Les Miserables Essay

Submitted By JohnAlick1
Words: 705
Pages: 3

John Morrison ­ Reading Response to Les Mis ­ Visual text Les Miserables is, without a doubt, one of my favourite musicals. The way that Victor
Hugo (the original author) has shown the themes of corruption as well as grace is phenomenal. These ideas translated to the big screen very well and the actors’ voices add a lot of emotion to the plot. I can see corruption everywhere in society. Some places more than others, but it is something that humanity has always had all throughout history. People are still going through unjust court sessions and are still being sentenced for long periods of time for such petty crimes.
Prior to the beginning of the film, Jean Valjean was sentenced to 19 years of jail time for stealing bread to feed his nephew. If that wasn’t bad enough, after he gets released,
Valjean is placed on one of the most strictest paroles for his whole life. This led him to the impossibility of working for anyone, no matter how hard he tried. Valjean spent most of his life on the run from the law, personified by his former prison, Javert. Javert’s corrupt and short sighted way of thinking often gets in the way of his sense of morality. He is the perfect representation of the corrupt law. Throughout the entire film he only sees the bad actions over the good in people, especially Valjean. When he meets Valjean once again, he tells him, “Men like you can never change. A man such as you.” This quote shows how much Javert’s judgements can be clouded by his own corruption. He didn’t believe that Valjean should be a free man that could live in peace.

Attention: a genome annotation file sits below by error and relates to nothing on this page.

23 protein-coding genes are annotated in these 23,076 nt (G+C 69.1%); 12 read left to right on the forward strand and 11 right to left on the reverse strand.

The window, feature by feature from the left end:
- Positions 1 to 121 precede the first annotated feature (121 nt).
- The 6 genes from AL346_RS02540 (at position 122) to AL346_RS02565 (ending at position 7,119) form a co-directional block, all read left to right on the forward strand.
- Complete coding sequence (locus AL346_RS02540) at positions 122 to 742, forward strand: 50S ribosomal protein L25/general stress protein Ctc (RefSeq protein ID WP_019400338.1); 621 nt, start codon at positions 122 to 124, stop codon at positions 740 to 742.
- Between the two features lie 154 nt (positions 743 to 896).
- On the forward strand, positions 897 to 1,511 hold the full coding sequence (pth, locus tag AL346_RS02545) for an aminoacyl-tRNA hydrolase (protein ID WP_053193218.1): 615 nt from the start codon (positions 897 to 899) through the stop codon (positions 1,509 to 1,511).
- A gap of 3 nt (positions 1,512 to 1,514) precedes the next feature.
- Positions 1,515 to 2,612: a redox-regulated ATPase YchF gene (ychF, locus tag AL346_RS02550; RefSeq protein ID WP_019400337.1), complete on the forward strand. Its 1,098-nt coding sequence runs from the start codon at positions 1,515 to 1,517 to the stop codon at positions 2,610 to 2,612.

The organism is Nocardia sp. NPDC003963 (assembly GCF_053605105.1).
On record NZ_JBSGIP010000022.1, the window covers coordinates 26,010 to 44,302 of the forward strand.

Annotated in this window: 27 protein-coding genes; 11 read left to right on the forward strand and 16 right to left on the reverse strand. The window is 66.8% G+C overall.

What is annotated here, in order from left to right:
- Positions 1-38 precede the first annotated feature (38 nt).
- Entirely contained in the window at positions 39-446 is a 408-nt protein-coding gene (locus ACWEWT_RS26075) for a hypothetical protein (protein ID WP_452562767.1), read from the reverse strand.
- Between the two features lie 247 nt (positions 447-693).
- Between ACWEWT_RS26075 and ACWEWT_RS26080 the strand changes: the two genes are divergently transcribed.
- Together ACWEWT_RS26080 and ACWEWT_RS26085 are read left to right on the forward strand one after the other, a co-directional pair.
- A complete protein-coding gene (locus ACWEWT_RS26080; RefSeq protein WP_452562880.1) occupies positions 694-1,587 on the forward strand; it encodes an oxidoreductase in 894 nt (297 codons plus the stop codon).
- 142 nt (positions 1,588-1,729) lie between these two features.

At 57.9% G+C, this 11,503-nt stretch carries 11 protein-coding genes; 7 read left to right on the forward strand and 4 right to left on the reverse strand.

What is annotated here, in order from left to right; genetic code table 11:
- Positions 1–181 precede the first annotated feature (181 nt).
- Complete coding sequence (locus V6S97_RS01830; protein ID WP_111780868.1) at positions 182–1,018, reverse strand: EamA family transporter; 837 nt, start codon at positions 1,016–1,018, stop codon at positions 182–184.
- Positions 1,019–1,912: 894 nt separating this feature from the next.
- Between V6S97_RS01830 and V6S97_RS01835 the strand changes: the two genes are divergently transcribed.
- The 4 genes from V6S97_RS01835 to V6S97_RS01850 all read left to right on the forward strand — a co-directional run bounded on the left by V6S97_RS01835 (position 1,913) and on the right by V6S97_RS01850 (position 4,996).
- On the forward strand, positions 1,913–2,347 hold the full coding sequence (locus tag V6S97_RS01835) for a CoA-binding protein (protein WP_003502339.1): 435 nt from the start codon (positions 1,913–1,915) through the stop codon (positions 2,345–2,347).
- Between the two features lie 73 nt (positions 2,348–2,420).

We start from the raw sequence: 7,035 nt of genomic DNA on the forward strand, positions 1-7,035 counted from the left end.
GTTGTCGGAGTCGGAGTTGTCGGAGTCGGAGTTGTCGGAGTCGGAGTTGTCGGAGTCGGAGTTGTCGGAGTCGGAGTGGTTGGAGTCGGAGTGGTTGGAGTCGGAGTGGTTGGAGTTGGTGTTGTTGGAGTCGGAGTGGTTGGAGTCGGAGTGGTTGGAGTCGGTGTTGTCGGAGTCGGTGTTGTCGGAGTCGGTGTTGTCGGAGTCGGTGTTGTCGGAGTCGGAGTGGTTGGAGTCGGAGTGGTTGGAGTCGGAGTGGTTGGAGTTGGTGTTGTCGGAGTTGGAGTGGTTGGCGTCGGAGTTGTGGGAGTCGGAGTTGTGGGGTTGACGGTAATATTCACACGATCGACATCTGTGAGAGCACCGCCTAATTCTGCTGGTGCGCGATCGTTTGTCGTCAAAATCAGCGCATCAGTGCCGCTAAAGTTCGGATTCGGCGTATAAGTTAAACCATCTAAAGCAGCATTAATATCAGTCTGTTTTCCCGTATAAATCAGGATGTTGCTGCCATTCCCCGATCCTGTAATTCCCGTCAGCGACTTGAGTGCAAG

This made me quite angry at the character of Javert because in all fairness, Valjean had spent his time and made a new life for himself. But Javert always kept pulling him back to his old life. In another part of the film, the revolters of the June Rebellion were standing against the
French soldiers. One of the revolters was a young child named Gavroche. During a stalemate, Gavroche went to the front line to collect extra ammo. As soon as he had grabbed the bullets, the soldiers had killed the boy. The amount of corruption it takes to kill young child must be really high. This moment really emphasises how corrupt the authorities of France were during the French Revolution and honestly, not much has changed in the 21st century. Countless adolescents are killed by authorities every year.
It disgusts me that people are still like this. Grace is another central theme in Les Miserables that contrasts the corruption seen in the film. After leaving jail, Jean Valjean